When you take a path, it is human nature to close off other possibilities. Our brains are wired so that we can filter out information that isn’t in line with our goal and identify information that is. The issue here is that while focusing in on a goal is a powerful skill, life is often far from clear cut, and when we commit to accomplishing some thing, we may miss out on noticing other things that could be even more aligned to our true needs and support our life in a more positive way.

For example, someone may make a resolution to jog every day for at least 30 minutes.This seems like an admirable goal at first, and frankly, exercising every day is a great thing for most of us to aspire to. However, suppose that what this person is really after is to have more energy in their life so they can come home from a busy day at work and still have the energy left to play with their kids.

Jogging is a nice goal, but consider how this resolution could actually close of other possibilities for to get exercise – opportunities that might involve other things besides jogging – and might actually preclude activities that could incorporate having fun with the kids while getting exercise at the same time (like playing ball, tennis, hiking with them, etc.).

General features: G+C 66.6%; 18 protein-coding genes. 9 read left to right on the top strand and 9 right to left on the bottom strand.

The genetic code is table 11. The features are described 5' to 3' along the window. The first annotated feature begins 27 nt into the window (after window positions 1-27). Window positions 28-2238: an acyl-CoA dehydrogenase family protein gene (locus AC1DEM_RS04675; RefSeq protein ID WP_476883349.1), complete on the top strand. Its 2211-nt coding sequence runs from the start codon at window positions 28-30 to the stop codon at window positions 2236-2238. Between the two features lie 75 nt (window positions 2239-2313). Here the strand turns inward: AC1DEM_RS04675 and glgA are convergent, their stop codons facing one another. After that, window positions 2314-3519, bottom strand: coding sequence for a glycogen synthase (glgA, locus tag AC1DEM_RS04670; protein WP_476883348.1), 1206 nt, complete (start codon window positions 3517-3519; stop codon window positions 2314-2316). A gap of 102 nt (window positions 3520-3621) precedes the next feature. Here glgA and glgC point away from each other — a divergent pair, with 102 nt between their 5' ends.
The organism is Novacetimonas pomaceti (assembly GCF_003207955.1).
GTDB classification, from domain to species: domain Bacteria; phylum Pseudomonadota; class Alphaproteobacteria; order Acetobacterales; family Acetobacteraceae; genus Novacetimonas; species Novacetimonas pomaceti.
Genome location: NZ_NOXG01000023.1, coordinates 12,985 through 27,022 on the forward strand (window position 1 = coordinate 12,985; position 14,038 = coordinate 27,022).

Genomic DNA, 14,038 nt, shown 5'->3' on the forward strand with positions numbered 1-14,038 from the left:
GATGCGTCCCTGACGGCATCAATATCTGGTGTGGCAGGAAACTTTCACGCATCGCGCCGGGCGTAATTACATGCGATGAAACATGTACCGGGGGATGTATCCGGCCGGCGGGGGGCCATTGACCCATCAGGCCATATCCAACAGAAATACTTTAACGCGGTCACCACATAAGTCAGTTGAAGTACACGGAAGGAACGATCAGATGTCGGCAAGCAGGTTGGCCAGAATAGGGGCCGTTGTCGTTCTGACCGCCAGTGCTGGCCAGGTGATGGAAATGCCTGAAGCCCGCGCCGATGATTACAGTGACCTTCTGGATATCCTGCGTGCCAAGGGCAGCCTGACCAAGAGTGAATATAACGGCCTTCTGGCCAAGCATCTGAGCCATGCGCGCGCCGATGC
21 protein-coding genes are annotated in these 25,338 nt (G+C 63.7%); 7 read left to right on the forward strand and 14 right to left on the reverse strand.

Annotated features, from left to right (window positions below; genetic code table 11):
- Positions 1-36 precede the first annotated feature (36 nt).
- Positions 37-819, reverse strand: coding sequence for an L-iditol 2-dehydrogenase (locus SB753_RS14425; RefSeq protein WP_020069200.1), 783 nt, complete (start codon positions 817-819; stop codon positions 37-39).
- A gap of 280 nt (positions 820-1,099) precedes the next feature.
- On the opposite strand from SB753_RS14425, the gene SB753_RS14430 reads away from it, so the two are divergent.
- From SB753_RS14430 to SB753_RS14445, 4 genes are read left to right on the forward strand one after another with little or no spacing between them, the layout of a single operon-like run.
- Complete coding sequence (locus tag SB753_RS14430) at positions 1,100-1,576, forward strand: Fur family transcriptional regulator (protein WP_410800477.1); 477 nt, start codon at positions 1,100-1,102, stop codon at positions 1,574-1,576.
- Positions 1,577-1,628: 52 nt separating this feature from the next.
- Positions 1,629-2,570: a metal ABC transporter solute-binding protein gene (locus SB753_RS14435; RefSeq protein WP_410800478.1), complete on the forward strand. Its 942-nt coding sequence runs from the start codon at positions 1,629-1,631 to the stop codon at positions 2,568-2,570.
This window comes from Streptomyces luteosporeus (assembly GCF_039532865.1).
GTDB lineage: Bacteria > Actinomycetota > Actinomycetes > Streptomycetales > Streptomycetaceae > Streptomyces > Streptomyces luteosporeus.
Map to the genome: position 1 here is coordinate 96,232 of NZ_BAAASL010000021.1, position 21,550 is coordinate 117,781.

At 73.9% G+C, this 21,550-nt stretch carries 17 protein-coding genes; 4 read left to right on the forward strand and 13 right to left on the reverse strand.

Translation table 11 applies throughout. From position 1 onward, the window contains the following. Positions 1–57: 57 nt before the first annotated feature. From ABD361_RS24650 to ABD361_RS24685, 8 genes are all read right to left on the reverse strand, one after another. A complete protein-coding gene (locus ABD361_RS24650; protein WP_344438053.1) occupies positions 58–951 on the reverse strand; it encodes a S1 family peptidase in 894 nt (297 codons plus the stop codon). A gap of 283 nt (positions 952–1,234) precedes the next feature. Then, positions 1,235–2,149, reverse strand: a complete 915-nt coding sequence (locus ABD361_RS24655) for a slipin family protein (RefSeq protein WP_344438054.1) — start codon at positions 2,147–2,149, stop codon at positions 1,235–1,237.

In other words, resolutions restrict opportunities by focusing the human attention on a very specific goal, a goal that might not be directly aligned with the underlying motivating force for change.

The Power of Intention

It’s the “Why” that matters, not the “What.” If you have a goal to get six-pack abs, lose 20 pounds or clean up your diet – those resolutions are all about the “What.” They don’t consider the “Why.” This is why so many resolutions like this fail hopelessly.